Monday, April 20, 2009

Design Discourse Two

Seventy-Nine Short Essays on Design
Michael Bierut
#20 "Better Nation-Building through Design"

  • New logo is often a CEO's first change to a company to show a "regime change."
  • Iraqi flag changed in similar manner once Saddam was gotten rid of.
  • Flag and Logos mean nothing on their own, people project their hopes and fears onto them
  • Swastika was a beautiful symbol from a purely formal viewpoint, forever tainted by Nazis
  • Designers of the Iraqi flag mistook easy symbolism for difficult substance.
  • Symbolism meaningful as long as its clear what it means to symbolize
  • Corporate Identity needs consistency and commitment to be successful

The present day Iraqi flag was changed a few years ago to promote "change" after the American invasion; to give Iraqi's a sense of hope. Unfortunately it was wrought with trouble as the public was given no choice in the Flag's design, the colors were the same as Israel's and not Arabic's trademark white red green and black as was the old Iraq flag, as well as the deletion of the phrase "God is Great." Meaning is important in symbols, especially when it comes to flags, the lack of concern for the general populace's opinion over their own country's flag, especially in a country that is trying to be changed into a free land is puzzling.

The new logo for Pepsi is a source of confusion for many people. The redesign was not drastic but by no means subtle either. It is lazy and conveys nothing to Americans. Michael is right when he talks about clearly anchoring a sign to what it is supposed to mean. A corporate identity needs consistency, otherwise it stands no chance of success. Where there is a lack of coordination, there will be perpetual confusion in the minds of the audience. The design change and the amount of money spent on it, which will go into the hundreds of millions when taking into account all the vehicles and bottles and vending machines that must be changed, seems very pointless if a mere 5 months was spent on the design, especially in an economic state that America is festering in as of now. As an Iraqi council member said; "I think there are issues more important to concentrate on than the changing of the flag."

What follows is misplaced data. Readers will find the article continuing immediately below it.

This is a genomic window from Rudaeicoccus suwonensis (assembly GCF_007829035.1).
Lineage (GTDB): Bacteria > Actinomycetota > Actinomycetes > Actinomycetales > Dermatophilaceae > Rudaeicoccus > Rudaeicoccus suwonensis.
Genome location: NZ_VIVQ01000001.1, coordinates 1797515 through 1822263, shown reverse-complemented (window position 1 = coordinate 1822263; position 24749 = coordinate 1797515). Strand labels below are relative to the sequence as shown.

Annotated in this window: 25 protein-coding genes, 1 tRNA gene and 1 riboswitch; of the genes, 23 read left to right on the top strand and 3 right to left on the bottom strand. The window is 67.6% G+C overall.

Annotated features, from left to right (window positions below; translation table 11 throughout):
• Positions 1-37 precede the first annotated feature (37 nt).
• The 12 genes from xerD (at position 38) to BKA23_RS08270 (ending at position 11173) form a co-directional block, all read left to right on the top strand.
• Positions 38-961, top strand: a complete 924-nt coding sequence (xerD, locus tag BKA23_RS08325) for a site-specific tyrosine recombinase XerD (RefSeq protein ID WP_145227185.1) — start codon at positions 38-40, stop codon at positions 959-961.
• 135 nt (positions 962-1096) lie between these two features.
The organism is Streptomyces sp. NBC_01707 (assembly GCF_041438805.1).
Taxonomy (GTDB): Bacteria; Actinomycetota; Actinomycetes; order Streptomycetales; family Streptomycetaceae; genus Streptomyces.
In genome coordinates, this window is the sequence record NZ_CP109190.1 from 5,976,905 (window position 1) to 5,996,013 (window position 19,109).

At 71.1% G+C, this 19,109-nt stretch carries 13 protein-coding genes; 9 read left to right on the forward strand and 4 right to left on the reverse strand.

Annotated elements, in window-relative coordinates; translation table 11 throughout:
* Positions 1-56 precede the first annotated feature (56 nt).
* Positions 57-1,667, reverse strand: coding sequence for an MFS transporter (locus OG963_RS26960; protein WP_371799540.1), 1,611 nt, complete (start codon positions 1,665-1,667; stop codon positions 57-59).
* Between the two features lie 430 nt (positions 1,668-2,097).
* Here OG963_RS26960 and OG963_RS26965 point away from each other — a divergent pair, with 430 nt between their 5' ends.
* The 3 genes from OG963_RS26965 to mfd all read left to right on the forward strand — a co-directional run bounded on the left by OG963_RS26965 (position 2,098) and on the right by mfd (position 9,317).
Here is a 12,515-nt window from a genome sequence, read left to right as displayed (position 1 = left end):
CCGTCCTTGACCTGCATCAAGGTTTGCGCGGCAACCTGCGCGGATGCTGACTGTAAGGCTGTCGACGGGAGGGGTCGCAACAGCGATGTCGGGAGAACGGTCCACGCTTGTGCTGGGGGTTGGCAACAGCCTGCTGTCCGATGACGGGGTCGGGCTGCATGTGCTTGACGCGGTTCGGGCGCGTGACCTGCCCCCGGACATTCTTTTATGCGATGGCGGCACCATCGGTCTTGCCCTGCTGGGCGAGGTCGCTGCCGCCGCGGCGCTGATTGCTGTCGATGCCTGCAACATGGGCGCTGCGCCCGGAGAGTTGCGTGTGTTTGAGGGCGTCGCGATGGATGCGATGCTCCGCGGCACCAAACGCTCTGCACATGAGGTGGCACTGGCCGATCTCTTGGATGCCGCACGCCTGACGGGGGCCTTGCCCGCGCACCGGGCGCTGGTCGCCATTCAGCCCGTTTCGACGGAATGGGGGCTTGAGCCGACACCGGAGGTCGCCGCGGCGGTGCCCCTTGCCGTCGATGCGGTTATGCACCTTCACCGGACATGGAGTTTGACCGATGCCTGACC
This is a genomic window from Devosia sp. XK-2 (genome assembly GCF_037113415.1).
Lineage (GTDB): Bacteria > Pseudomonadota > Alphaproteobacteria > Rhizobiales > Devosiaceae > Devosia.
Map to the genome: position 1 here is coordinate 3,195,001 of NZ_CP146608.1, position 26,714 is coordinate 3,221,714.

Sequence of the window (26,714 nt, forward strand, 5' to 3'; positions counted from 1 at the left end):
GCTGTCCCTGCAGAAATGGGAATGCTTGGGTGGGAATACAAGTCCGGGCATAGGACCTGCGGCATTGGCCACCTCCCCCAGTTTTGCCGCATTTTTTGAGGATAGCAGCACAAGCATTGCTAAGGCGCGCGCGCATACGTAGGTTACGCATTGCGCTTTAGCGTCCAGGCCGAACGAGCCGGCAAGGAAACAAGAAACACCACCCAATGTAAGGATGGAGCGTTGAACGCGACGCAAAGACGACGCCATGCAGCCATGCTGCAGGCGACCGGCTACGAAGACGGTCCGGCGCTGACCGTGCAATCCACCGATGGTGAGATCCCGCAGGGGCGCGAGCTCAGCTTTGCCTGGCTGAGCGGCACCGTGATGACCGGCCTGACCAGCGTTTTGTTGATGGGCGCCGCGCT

Johnson & Johnson's logo is a clear example of what Michael Bierut  talks about as a good logo. It has maintained consistency since its inception, and has symbolized itself in probably the most simple way you can; its logo and name are one in the same. It is clear, the name synonymous with confidence, medical technological revolutions and baby products. It is there, never hiding its face, letting people assign whatever conceptions they wish to make about the company, much like a flag. It lets them project their "hopes dreams and nightmares." It is meaningful as a symbol because it reminds one of all the deeds they have done, much like calling out a name like Bill Clinton or Mohammed Gandi. It symbolizes itself and nothing more.

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